In the wake of the Paris terror attacks that killed at least 129 people on Friday, Europe's nationalist parties have renewed calls for borders to be closed and are using the attacks to bolster support for their opposition to the European Union's immigration policy.
On Monday, Marine le Pen, leader of the French National Front party, issued a statement declaring that France should immediately stop taking in refugees and migrants over security fears. This followed Le Pen's remarks two days earlier that the country had to "regain control" of its borders, as well as deport all undocumented immigrants.
Elsewhere in the European Union, far-right leaders echoed Le Pen's sentiments.
"We don't think that everyone is a terrorist but no one can say how many terrorists have arrived already, how many are coming day by day," Hungary's Prime Minister Viktor Orban said in an address to the nation's parliament on Monday.
"Those who said yes to immigration, who transported immigrants from war zones, those people did not do everything for the defense of European people," he said.
Orban has been one of the most staunch opponents to allowing refugees and migrants into Europe, erecting an $80 million fence to prevent them from crossing into his country, and rejecting EU resettlement plan proposals. His personal approval ratings and support for his ruling Fidesz party have gone up during the course of the crisis.
Far-right politicians in the Netherlands, Britain, Belgium and other nations added to the rhetoric this week, conflating the migration crisis with threats to security.
Dutch anti-Islam, anti-immigration Party of Freedom leader Geert Wilders directed a statement to the Netherlands' Prime Minister Mark Rutte urging him to immediately close the nation's borders and "protect the Dutch people."
Poland's newly-elected government made perhaps the most tangible policy change out of the far-right parties after the attacks, saying that it would no longer go ahead with plans to resettle thousands of refugees due to security concerns. The nation's foreign minister suggested that instead of being resettled refugees could perhaps be formed into an army that could fight for freedom in Syria.
The link between the refugee crisis and the Paris attacks relates to European authorities' statements that one of the attackers entered the continent posing as a refugee. Fingerprints of one of the attackers matched those taken from someone who passed through the Greek island of Leros in October, and then Serbia later in the month. A Syrian passport, which authorities say is likely fake, was found near the assailant's body.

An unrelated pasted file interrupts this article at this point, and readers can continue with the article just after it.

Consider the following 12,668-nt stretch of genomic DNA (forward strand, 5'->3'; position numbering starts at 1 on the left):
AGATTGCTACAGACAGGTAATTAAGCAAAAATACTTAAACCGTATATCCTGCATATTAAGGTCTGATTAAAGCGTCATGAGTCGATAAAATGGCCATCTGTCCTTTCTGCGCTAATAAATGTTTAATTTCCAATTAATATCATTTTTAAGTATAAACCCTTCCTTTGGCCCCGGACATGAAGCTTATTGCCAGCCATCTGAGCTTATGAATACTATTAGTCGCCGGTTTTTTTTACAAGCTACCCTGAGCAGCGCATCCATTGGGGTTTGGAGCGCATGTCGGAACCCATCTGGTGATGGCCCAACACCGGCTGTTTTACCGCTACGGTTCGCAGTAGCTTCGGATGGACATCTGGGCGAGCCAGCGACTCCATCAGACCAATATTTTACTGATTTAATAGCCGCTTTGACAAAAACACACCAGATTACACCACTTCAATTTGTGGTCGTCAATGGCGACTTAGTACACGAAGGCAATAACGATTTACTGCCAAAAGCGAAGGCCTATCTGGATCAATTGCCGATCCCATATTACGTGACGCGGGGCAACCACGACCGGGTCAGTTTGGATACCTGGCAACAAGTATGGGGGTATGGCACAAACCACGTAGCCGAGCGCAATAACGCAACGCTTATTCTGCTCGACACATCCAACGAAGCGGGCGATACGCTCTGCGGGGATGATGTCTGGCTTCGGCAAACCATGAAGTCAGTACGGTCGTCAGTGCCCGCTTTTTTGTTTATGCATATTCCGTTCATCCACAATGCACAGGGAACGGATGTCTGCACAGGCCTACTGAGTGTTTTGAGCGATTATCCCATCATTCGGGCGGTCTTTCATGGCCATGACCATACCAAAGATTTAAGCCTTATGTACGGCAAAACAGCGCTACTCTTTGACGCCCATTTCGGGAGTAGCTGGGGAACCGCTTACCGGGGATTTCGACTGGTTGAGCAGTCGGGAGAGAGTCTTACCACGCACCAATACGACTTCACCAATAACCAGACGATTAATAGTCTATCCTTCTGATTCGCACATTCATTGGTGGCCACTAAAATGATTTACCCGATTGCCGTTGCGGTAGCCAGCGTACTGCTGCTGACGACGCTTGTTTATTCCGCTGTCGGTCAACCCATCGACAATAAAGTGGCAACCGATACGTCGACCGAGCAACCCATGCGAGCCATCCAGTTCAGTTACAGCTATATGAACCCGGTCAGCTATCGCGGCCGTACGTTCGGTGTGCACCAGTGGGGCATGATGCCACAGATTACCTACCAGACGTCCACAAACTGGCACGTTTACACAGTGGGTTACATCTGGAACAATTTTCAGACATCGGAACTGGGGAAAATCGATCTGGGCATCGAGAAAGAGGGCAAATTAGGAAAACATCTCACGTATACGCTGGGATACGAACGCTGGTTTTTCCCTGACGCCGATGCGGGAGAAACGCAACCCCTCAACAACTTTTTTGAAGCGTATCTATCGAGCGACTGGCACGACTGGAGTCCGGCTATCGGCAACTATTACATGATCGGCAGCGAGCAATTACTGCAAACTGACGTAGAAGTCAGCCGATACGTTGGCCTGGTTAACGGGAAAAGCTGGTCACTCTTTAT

Germany's interior minister Thomas de Maiziere also raised the possibility that the Islamic State militants who claimed responsibility for the Paris terrorist attacks had intentionally planted the passport to foment fear of refugees in Europe.
Human rights experts have said the possibility that militants may be embedding with refugees highlights a further need for a unified EU policy to address the unregulated migration toward Europe. Far-right parties have balked at such proposals, which involve distributing the hundreds of thousands of people currently seeking asylum more equitably across European nations.
Anti-EU leaders, such as Hungary's Orban, say that the quota system is an unjust imposition and have vowed to fight against it.
Some analysts have criticized nationalist parties for engaging in rhetoric that ultimately aids the Islamic State's wider propaganda goals, and could potentially lead to radicalization within Muslim communities.
“Anti-Muslim and anti-refugee sentiment really play into ISIS hands," Shadi Hamid, a senior fellow at the Brookings Institution think tank and author on Islamist politics, told The WorldPost. "The more that happens, the more French Muslims feel alienated and are susceptible to extremist recruitment."
While the Paris attacks are the latest event eurosceptic political parties are using to call for anti-immigration policies to be implemented, Europe's populist conservative political movement has advocated for tighter immigration controls since at least the 1980s.
These parties have until fairly recently operated mostly on the fringe of European politics, but amid increasing criticism of the EU and concern over rising immigration, many have become politically powerful in recent years.
The refugee crisis, which has resulted primarily from Syria's civil war and the subsequent lack of a coherent EU response has been a boon for anti-EU politicians. In countries that have openly accepted refugees, such as Germany, anti-immigration parties have drastically risen in the polls.
Few eurosceptic parties have been elected to run governments, but analysts of European politics note that their popularity has undercut more moderate conservatives and forced the political agenda to the right.
Far-right parties, however, have largely failed to get enough traction to actually shift government policy after the Paris attack. Indeed, French President Francois Hollande vowed on Wednesday that the country would accept 30,000 refugees.
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